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  • Contentious opinions can be passed off as facts until they are picked up by

someone.

  • Inaccuracies can be published and go undetected.

Setting up a wiki for yourself is pretty easy, especially if you have a website which is run on a Linux (as opposed to a Windows) server. Many web hosting deals come with a comprehensive control panel and a range of software, much of which can be installed without a great deal of technical knowledge.

However, if you intend to run a wiki on a school system, there are a few factors you need to take into consideration:

Can a wiki be installed on the school’s web server? If your web space is provided by one of the regional broadband consortia (in the UK) or some other all-in-one education service, the answer will be “no”. You will need to either find a work-around, such as a facility which allows you to do similar things to a wiki, or acquire another website – which means having another domain name, which may give rise to “political” issues and which, in any case, will cost money.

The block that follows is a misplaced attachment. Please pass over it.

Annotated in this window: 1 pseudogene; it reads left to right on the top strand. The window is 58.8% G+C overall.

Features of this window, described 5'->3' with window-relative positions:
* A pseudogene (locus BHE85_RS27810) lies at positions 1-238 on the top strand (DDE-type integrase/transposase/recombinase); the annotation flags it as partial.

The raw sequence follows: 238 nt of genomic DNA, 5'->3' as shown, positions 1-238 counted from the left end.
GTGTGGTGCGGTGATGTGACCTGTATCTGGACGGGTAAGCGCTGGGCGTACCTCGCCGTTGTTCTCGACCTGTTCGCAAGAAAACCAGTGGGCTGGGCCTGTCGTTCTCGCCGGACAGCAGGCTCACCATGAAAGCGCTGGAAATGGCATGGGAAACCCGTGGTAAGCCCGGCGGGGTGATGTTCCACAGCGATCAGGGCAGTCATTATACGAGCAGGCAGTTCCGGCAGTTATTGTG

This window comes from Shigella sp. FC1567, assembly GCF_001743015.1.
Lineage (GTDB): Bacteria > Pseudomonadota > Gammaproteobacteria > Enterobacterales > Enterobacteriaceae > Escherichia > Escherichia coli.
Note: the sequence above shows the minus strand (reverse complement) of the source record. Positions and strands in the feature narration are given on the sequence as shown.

If you do decide to go down the do-it-yourself route, do you have the time and expertise to maintain it? If not, and if there is nobody else in the school who can, perhaps this is not the most appropriate solution.

An alternative is to use a free service, which you can find by typing something like “free wiki hosting” into Google. One that I am using at the moment is http://www.pbwiki.com/ (see http://ictineducation.pbwiki.com/) – it is too soon for me to recommend it as such, but so far it seems fine. It enables you to make the wiki private or public, and requires people to enter a password before they can edit the page. You can upload files as well, and a history of changed pages is maintained. It took about 5 minutes to set up – and that included waiting for email confirmation!

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